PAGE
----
Sunni extremists asked the question of minibus passengers to determine whom to pull out and slaughter. Shiite militiaman asked it of homeowners as they swept through neighborhoods and ethnically cleansed them, and Iraqis turned to their sects for protection that neither the Iraqi government nor the U.S. military provided.
In an interview last week with McClatchy, Gen. David Petraeus, the top American military commander in Iraq, conceded that at one time, firebrand Shiite cleric Muqtada al Sadr's Mahdi Army militia was a legitimate force that Shiites needed to protect themselves from Sunni extremist groups such as al Qaida in Iraq.
Iraqis began subtly dropping questions in conversations with friends, colleagues and neighbors to ascertain their sects. What is your tribe, they'd ask. What part of Baghdad are you from, especially after the ethnic cleansing and walling off of the capital.
The question has long been considered offensive in Iraq, where residents prided themselves on nationalism.
During Saddam Hussein's time, though, one's sect became more important the higher an employee rose in government.
Saddam, although he was a secular Sunni, tended to promote other Sunnis and members of his Tikriti tribe, even though Iraq is roughly 60 percent Shiite. A Shiite Army officer knew that he could rise only so far in the ranks. A Sunni bureaucrat generally had a better chance of leading parts of a ministry.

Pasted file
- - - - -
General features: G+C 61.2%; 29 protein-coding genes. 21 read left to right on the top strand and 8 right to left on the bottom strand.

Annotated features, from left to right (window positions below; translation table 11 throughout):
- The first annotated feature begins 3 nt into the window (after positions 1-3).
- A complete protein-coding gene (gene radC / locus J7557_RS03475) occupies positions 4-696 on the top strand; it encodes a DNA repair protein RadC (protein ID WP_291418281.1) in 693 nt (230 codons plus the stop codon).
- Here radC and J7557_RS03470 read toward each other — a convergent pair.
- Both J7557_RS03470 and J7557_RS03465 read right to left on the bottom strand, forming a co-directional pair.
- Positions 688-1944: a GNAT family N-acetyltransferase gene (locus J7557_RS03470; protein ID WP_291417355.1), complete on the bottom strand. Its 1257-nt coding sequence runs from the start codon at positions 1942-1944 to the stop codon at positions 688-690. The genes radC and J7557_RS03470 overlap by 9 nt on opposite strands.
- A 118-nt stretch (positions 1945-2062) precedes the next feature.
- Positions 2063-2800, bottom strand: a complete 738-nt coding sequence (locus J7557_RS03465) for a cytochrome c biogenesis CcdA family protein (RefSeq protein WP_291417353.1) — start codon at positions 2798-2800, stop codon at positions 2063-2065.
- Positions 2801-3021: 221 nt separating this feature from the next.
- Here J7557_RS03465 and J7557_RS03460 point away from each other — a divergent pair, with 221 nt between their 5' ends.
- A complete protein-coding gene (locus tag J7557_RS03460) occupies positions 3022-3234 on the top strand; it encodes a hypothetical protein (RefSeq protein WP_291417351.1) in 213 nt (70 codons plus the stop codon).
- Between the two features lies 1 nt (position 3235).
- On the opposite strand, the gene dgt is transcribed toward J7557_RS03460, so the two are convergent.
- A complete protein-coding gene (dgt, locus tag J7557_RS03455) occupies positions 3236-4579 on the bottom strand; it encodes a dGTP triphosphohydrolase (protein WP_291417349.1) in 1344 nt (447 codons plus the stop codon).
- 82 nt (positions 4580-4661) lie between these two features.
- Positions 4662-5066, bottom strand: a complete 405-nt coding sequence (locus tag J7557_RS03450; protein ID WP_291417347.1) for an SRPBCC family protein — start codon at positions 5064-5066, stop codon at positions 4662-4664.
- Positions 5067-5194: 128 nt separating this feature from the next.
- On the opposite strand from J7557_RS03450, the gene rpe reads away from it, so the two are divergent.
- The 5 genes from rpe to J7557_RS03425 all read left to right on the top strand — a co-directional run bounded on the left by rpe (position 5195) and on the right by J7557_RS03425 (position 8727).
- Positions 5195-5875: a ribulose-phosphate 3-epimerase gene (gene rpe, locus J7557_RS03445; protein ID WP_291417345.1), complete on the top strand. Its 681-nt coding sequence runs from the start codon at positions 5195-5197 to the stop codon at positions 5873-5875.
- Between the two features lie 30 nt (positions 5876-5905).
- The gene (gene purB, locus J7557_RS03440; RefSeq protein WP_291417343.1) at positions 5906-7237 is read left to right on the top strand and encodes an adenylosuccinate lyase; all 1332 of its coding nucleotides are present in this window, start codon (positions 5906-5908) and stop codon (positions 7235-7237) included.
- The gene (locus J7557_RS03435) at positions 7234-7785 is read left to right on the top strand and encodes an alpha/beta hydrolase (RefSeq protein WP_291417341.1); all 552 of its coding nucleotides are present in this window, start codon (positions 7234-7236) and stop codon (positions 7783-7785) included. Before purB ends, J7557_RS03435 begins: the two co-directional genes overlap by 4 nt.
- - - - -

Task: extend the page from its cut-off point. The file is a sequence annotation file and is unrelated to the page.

With Sunni and Shiite extremists no longer controlling checkpoints and neighborhoods, residents now fear the question less. These days at a checkpoint, instead of asking residents where they're headed, Army officers' eyes slide across Iraqi identification cards as they try to figure out a person's sect.
"We used to be terrified of the forces manning checkpoints because they had the authority to question us, and we just didn't know which way to lie," said Mahmoud Alaa Saeed, a shop owner who recently reopened his business. "They could be anything. Now we fear only about 25 percent of them, which we can call a development."
"All we want is to be able to enter any neighborhood without having to make calculations. Walk down streets without fear; be able to make new friends. Right now we still can't," said Saaed, the mobile phone owner.
Nowadays, sectarian rhetoric is most often found in the Iraqi parliament. Nearly all the legislators were elected on sectarian slates, and while parliament speaker Mahmoud Mashadani, a Sunni, often admonishes members for being sectarian, the issue still appears in legislation. When considering provincial elections in oil-rich Kirkuk, for example, some legislators proposed divvying up the province based on sect.
Iraqi Prime Minister Nouri al Maliki, a Shiite, is trying to convince the populace that he isn't sectarian. Residents said a better security situation isn't enough to eliminate sectarianism. It must be out of the government, too.
(McClatchy special correspondents Sahar Issa and Laith Hammoudi contributed.)